Future Considerations of the Maddox Park Greenhouse: An exploration of urban food production and education as a means to community revitalization in Atlanta’s west side
The intention of this research project is to produce a report that investigates this question by understanding the implications of a proposed installation and operation of an urban farm/aquaponics campus and food production/distribution center at the site of the Maddox Park Greenhouse, a property currently owned by the City of Atlanta. Building on information based on this emerging technology in urban farming, this report considers the implications of an installation of Bioponica’s systems at the Maddox Park greenhouse. This paper intends to proactively raise questions and address issues regarding how the installation would be integrated with and thus affect the areas surrounding Maddox Park, primarily the neighborhoods, as well as the larger city as a whole. It is the goal of this report to create understanding of the potential of such a Center, in terms of job creation, food security, quality of life, community health, educational opportunities, as well as its impacts and interactions with existing infrastructure and plans in the area. The site is a 15,000 square foot greenhouse located inside Maddox Park, which is an underutilized park located west of the English Avenue neighborhood next to the Bankhead MARTA rail station. It is located on the proposed Beltline corridor. The greenhouse is not currently utilized to its full potential and there has been much talk about the opportunities of transitioning the greenhouse into an alternative use. In addition to the needs of the adjacent residents, the neighborhood is also extremely underserved with places to acquire fresh food. The city overall has an unmet demand for local food and lacks a skilled workforce necessary to increase the production of local food, as well as infrastructure to train a sufficient workforce; thus there are significant barriers to developing a local base in this green job sector. There is also no formal food systems planning in Atlanta. However, the City of Atlanta has set forth some ambitious sustainability goals relating to local food and waste recycling. Specifically, they are to reduce/reuse/recycle 30 percent of residential waste and bring local food within 10 minutes of 75 percent of residents. The objective of the proposed center is to revitalize and retrofit the greenhouse and ultimately Maddox Park as a site for food production, organic fertilizer production, food waste recycling, and education that focuses on aquaponics and urban agriculture jobs training, farm-to- school, after school programming, local food sales and distribution. It has the potential to become a fresh food connection in the neighborhood, producing but also bridging the community to other food suppliers and vendors, as well as proving education on the importance of eating healthily.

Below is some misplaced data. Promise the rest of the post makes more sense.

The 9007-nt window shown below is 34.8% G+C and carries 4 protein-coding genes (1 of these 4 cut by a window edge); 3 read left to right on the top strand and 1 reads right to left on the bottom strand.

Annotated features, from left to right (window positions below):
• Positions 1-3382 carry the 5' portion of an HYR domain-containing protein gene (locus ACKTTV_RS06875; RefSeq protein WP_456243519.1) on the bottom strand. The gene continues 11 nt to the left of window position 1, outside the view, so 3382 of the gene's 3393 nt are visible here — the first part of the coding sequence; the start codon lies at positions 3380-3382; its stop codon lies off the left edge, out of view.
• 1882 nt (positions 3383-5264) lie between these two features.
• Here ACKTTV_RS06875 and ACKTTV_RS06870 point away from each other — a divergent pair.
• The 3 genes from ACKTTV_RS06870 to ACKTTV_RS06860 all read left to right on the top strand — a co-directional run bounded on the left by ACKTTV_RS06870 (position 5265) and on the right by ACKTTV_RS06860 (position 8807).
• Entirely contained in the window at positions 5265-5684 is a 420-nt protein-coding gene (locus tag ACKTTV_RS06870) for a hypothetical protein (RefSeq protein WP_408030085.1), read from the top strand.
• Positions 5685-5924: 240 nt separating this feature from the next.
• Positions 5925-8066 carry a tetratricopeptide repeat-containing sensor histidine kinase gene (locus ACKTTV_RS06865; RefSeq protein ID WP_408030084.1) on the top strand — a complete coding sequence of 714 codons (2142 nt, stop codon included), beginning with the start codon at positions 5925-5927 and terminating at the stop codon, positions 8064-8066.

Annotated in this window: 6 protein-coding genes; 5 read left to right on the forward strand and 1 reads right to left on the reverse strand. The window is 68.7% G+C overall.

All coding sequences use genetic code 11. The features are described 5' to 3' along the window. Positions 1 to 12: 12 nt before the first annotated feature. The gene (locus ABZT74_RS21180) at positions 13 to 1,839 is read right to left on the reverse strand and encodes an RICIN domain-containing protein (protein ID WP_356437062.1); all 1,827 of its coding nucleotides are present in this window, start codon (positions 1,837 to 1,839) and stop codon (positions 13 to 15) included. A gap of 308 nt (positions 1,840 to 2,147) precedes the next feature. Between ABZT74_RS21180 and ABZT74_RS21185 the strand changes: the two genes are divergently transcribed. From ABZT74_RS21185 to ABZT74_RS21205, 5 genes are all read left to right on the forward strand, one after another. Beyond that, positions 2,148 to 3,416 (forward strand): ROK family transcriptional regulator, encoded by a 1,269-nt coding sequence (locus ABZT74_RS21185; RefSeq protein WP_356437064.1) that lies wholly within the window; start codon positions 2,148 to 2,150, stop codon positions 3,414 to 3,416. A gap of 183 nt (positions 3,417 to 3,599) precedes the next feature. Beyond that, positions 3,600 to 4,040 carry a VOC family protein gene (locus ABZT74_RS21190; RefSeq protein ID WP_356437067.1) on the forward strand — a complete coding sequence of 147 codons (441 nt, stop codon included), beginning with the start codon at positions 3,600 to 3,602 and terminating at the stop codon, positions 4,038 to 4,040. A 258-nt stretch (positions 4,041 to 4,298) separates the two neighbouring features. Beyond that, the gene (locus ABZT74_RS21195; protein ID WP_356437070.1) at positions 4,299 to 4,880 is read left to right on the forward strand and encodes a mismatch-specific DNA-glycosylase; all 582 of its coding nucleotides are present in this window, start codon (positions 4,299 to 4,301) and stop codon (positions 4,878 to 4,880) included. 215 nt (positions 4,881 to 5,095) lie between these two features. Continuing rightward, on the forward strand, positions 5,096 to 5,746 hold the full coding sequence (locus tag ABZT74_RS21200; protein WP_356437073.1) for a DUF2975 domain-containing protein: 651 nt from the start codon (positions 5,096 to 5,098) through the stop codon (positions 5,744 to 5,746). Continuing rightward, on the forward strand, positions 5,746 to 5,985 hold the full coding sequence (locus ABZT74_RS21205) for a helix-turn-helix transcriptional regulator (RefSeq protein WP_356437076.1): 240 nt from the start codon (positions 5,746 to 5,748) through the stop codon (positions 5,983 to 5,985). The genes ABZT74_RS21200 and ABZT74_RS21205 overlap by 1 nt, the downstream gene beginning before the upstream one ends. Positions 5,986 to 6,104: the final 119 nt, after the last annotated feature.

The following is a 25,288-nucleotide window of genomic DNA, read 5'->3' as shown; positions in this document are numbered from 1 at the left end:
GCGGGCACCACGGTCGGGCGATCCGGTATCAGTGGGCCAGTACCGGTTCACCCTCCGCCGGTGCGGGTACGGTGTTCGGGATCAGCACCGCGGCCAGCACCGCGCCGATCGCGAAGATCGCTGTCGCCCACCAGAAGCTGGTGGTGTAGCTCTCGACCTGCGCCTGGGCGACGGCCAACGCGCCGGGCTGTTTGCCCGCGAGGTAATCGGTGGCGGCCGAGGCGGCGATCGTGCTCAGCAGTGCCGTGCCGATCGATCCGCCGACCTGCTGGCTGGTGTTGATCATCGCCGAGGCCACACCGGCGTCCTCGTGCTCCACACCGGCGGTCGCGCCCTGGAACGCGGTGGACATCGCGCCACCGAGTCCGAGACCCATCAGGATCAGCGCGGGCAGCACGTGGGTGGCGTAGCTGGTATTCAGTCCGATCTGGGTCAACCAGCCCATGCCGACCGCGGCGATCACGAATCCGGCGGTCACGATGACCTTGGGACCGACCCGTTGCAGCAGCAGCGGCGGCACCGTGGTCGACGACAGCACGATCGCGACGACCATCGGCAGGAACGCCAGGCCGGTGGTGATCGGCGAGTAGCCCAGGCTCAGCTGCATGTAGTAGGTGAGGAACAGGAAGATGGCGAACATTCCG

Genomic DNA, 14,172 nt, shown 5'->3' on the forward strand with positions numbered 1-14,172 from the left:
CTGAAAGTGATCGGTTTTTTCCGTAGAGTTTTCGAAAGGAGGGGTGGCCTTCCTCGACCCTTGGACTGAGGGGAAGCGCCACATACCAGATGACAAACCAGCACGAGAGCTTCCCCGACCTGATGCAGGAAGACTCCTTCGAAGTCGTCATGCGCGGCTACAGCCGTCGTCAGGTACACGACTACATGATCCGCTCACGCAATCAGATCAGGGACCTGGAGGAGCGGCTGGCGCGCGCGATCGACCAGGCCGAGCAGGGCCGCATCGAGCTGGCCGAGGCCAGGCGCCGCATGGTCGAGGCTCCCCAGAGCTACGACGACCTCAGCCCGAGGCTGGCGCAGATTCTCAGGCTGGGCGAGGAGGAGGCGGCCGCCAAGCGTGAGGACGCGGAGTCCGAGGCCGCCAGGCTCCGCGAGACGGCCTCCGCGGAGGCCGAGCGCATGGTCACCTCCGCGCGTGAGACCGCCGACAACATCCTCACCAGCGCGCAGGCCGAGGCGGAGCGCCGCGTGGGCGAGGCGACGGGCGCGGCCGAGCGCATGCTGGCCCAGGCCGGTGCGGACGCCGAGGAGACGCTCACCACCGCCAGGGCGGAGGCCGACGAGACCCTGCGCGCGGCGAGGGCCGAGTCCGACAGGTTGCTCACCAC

Date Published: 2012
Author Affiliation: Georgia Institute of Technology: School of City and Regional Planningaquaponics, community needs, food deserts, maddox park, organic certification, Sustainable urban food production